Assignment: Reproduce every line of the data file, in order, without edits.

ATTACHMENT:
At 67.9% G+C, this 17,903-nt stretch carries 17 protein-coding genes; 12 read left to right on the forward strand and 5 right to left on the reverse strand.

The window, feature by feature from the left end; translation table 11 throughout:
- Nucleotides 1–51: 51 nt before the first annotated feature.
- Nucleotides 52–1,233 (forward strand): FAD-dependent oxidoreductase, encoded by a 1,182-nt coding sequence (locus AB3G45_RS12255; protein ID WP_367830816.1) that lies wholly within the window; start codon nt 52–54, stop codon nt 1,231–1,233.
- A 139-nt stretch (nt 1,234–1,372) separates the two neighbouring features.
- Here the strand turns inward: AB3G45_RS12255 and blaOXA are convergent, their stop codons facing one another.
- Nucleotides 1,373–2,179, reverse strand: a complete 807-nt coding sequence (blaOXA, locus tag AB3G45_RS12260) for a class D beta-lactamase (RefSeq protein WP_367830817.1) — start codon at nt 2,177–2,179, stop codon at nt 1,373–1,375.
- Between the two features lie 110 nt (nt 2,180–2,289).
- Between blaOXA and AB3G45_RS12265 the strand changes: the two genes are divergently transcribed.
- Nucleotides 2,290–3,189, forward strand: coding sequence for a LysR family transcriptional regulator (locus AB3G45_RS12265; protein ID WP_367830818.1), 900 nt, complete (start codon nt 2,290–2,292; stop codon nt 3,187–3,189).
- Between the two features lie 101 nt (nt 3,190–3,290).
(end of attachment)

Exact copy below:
At 67.9% G+C, this 17,903-nt stretch carries 17 protein-coding genes; 12 read left to right on the forward strand and 5 right to left on the reverse strand.

The window, feature by feature from the left end; translation table 11 throughout:
- Nucleotides 1–51: 51 nt before the first annotated feature.
- Nucleotides 52–1,233 (forward strand): FAD-dependent oxidoreductase, encoded by a 1,182-nt coding sequence (locus AB3G45_RS12255; protein ID WP_367830816.1) that lies wholly within the window; start codon nt 52–54, stop codon nt 1,231–1,233.
- A 139-nt stretch (nt 1,234–1,372) separates the two neighbouring features.
- Here the strand turns inward: AB3G45_RS12255 and blaOXA are convergent, their stop codons facing one another.
- Nucleotides 1,373–2,179, reverse strand: a complete 807-nt coding sequence (blaOXA, locus tag AB3G45_RS12260) for a class D beta-lactamase (RefSeq protein WP_367830817.1) — start codon at nt 2,177–2,179, stop codon at nt 1,373–1,375.
- Between the two features lie 110 nt (nt 2,180–2,289).
- Between blaOXA and AB3G45_RS12265 the strand changes: the two genes are divergently transcribed.
- Nucleotides 2,290–3,189, forward strand: coding sequence for a LysR family transcriptional regulator (locus AB3G45_RS12265; protein ID WP_367830818.1), 900 nt, complete (start codon nt 2,290–2,292; stop codon nt 3,187–3,189).
- Between the two features lie 101 nt (nt 3,190–3,290).